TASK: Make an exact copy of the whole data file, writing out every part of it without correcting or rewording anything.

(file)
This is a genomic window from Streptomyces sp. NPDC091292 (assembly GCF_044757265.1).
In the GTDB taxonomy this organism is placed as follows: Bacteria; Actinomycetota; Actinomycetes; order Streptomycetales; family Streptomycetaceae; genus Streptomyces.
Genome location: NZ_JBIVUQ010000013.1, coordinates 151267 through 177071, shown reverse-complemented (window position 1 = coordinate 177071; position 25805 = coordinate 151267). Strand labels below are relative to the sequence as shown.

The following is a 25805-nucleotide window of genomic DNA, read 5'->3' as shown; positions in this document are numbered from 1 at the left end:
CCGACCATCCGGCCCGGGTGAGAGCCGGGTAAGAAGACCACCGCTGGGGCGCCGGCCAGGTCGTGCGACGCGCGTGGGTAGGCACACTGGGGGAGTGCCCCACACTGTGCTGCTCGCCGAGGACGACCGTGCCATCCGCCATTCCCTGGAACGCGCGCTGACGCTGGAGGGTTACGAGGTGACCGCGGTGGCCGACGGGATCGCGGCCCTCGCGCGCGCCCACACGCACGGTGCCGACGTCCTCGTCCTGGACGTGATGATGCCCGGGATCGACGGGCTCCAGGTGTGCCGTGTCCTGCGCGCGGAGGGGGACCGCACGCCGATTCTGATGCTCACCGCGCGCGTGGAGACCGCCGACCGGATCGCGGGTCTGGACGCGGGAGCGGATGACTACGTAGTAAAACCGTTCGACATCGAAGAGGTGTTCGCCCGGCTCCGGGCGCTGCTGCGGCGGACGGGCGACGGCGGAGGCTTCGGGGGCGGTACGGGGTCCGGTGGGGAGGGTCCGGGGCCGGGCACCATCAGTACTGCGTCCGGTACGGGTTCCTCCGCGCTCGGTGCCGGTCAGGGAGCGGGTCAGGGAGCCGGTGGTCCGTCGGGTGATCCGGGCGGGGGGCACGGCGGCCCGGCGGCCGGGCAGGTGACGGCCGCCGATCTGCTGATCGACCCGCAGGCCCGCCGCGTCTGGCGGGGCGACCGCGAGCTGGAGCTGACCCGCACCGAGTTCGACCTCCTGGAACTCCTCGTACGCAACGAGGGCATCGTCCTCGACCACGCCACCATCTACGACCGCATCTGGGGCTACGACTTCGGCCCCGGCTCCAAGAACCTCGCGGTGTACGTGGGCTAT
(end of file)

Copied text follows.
This is a genomic window from Streptomyces sp. NPDC091292 (assembly GCF_044757265.1).
In the GTDB taxonomy this organism is placed as follows: Bacteria; Actinomycetota; Actinomycetes; order Streptomycetales; family Streptomycetaceae; genus Streptomyces.
Genome location: NZ_JBIVUQ010000013.1, coordinates 151267 through 177071, shown reverse-complemented (window position 1 = coordinate 177071; position 25805 = coordinate 151267). Strand labels below are relative to the sequence as shown.

The following is a 25805-nucleotide window of genomic DNA, read 5'->3' as shown; positions in this document are numbered from 1 at the left end:
CCGACCATCCGGCCCGGGTGAGAGCCGGGTAAGAAGACCACCGCTGGGGCGCCGGCCAGGTCGTGCGACGCGCGTGGGTAGGCACACTGGGGGAGTGCCCCACACTGTGCTGCTCGCCGAGGACGACCGTGCCATCCGCCATTCCCTGGAACGCGCGCTGACGCTGGAGGGTTACGAGGTGACCGCGGTGGCCGACGGGATCGCGGCCCTCGCGCGCGCCCACACGCACGGTGCCGACGTCCTCGTCCTGGACGTGATGATGCCCGGGATCGACGGGCTCCAGGTGTGCCGTGTCCTGCGCGCGGAGGGGGACCGCACGCCGATTCTGATGCTCACCGCGCGCGTGGAGACCGCCGACCGGATCGCGGGTCTGGACGCGGGAGCGGATGACTACGTAGTAAAACCGTTCGACATCGAAGAGGTGTTCGCCCGGCTCCGGGCGCTGCTGCGGCGGACGGGCGACGGCGGAGGCTTCGGGGGCGGTACGGGGTCCGGTGGGGAGGGTCCGGGGCCGGGCACCATCAGTACTGCGTCCGGTACGGGTTCCTCCGCGCTCGGTGCCGGTCAGGGAGCGGGTCAGGGAGCCGGTGGTCCGTCGGGTGATCCGGGCGGGGGGCACGGCGGCCCGGCGGCCGGGCAGGTGACGGCCGCCGATCTGCTGATCGACCCGCAGGCCCGCCGCGTCTGGCGGGGCGACCGCGAGCTGGAGCTGACCCGCACCGAGTTCGACCTCCTGGAACTCCTCGTACGCAACGAGGGCATCGTCCTCGACCACGCCACCATCTACGACCGCATCTGGGGCTACGACTTCGGCCCCGGCTCCAAGAACCTCGCGGTGTACGTGGGCTAT